Readers write: Taking better care of the land around us

Letters to the editor for the July 25, 2022 weekly magazine. Readers suggest ways to better the world, from facing history to tending trails.  

Teaching history

I finished reading the delightful May 9 article “How high schoolers saved a piece of US history” and felt a little bit happier. While the detention camp in Granada, Colorado, is a tragic blot on the history of the United States, the young men and women who have invested their time and energy into preserving and documenting this place are to be lauded. And as the writer notes, they were inspired by an exemplary teacher, John Hopper. 

We lived in Pueblo, Colorado, for more than a year, in the early 1990s, before Mr. Hopper arrived in Granada. I had no idea this “sacred space” was a short drive east of my home. Thank goodness Mr. Hopper recognized the historic importance of the Amache camp and decided to involve his students in protecting it.

Please forgive me for interjecting a bit of politics into the discussion. The Florida Legislature recently passed the “Individual Freedom” law, which prohibits teachers from providing instruction deemed discriminatory by causing “distress” to the student. If we are not discomforted at times by U.S. history, including the treatment of Americans of Japanese descent during World War II, America will be more likely to repeat these mistakes in the future.

Rusty Wyrick
Ghivizzano, Italy

Trail stewards 

When the pandemic started 2 1/2 years ago, I stopped my mall walks and took to hiking in the woods, and have been doing it several times a week ever since.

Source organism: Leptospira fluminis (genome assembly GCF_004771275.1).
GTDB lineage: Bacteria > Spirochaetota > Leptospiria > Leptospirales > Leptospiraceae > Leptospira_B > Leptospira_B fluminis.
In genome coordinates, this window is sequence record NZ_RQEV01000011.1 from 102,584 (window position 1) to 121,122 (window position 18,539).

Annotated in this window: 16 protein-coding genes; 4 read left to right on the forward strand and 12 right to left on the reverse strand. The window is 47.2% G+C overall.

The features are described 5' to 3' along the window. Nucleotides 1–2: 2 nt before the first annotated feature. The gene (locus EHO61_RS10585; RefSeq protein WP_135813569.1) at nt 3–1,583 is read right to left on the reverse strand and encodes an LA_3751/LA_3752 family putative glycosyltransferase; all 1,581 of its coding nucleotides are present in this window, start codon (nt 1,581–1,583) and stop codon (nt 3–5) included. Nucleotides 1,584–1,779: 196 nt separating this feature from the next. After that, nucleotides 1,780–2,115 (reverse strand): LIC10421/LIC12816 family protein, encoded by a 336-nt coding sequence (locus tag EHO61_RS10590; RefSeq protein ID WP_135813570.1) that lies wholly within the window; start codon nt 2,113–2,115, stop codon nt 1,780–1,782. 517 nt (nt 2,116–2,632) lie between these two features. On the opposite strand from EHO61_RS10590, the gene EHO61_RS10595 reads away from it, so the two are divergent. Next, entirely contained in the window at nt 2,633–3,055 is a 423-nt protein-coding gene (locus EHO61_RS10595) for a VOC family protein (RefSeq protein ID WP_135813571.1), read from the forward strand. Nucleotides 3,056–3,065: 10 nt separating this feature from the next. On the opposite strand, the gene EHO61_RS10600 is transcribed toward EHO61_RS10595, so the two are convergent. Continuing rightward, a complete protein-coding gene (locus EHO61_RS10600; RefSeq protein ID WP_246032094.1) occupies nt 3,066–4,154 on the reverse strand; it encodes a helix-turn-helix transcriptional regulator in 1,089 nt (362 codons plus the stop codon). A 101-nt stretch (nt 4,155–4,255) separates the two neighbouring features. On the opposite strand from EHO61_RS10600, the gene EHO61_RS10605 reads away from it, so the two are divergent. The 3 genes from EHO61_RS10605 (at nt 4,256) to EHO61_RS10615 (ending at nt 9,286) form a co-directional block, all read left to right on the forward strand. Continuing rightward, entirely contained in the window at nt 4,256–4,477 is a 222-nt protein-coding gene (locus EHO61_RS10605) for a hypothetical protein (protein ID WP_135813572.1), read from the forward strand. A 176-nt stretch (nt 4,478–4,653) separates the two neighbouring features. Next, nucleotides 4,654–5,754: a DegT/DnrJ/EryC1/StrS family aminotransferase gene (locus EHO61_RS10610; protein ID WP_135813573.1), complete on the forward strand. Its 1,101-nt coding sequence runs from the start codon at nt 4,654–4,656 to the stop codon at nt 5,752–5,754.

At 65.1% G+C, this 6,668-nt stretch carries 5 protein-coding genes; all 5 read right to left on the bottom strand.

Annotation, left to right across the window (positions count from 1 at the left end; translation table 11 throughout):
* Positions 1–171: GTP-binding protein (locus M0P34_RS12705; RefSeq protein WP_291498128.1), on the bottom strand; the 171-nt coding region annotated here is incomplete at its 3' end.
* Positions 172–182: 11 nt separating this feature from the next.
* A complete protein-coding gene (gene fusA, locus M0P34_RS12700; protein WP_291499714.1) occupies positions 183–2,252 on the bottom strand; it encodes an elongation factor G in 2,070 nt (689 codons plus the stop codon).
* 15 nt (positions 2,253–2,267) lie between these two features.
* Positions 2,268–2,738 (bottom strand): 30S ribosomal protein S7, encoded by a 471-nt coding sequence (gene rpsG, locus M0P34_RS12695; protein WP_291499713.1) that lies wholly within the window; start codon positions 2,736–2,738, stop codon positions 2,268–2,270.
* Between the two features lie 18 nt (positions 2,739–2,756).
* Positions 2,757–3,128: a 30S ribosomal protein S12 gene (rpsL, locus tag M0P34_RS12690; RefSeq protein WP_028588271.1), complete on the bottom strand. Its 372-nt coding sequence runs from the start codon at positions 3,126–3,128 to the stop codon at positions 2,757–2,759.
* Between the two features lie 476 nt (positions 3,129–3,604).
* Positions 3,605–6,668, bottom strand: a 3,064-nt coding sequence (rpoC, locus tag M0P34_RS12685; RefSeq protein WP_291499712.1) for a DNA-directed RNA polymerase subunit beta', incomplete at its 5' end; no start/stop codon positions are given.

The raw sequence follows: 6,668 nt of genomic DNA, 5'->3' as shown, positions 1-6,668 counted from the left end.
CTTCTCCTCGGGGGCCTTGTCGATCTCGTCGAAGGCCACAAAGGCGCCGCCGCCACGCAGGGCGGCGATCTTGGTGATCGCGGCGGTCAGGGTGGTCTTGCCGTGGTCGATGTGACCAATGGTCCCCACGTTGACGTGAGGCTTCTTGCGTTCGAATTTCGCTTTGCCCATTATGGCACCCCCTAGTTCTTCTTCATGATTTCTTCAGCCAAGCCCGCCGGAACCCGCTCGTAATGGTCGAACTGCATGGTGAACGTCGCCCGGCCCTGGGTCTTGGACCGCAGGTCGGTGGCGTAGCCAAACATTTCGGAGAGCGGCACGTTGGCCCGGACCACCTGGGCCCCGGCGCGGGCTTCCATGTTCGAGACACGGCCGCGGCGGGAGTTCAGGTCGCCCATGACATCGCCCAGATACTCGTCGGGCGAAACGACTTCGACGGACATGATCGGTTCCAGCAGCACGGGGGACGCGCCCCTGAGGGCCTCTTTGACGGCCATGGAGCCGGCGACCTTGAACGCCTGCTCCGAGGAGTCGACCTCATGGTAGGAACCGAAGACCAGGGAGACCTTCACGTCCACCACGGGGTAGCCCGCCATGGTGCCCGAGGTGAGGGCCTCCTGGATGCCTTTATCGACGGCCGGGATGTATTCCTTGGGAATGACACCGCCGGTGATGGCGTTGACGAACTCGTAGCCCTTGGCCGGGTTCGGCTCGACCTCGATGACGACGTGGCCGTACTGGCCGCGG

There were often numerous trees fallen across the trails, so I started carrying high-quality handsaws that go through sizable oaks easily. Sometimes there are large trees, 25 to 30 inches in diameter, across trails. Hikers with families, with baby strollers, bikers – all express appreciation for this work. If a trail is underwater or goes through a swampy area, I’ll collect dead straight poles and lay them across the area, then go to the local lumberyard and procure planks cut 2 feet long and nail them to the poles to create a bridge. 

Folks really enjoy these bridges. This activity has blessed others, and me abundantly. Those described in the June 27 article “Meet the volunteers maintaining the Appalachian Trail” are to be greatly commended for their dedicated actions.

John A. Newsome
Birmingham, Mississippi

Who decides how we farm?

In the June 6 cover story, “China’s new supply depot,” the Chinese government proposes megafarms for pigs in Argentina’s Chaco region to add value to the local economy. To apply “value-added” to such operations, however, belies their destructive aspects. The article reports that China lost half of its pig stock to a 2018-19 swine fever outbreak.

In my native state of Iowa, outbreaks of avian flu have led to the slaughter of thousands of chickens and turkeys. The stench from pig farms that undermines the beauty of the region is another symptom of intersectional ecological problems. Methane gas released from intensive farming contributes to the heating of the planet. The soil degrades through animal-waste runoff and as land is cleared to accommodate livestock. No surprise, then, that China would want to export pork production as far away from home as possible. Many of us here most likely would prefer the same. 

Megafarms are often synonymous with monocultures. When a few powerful nations or investors decide where, when, and how to grow food, subsistence farmers and Indigenous peoples, like the Qom people in Argentina, are historically steamrolled.

Colleen McGovern
Englewood, Colorado

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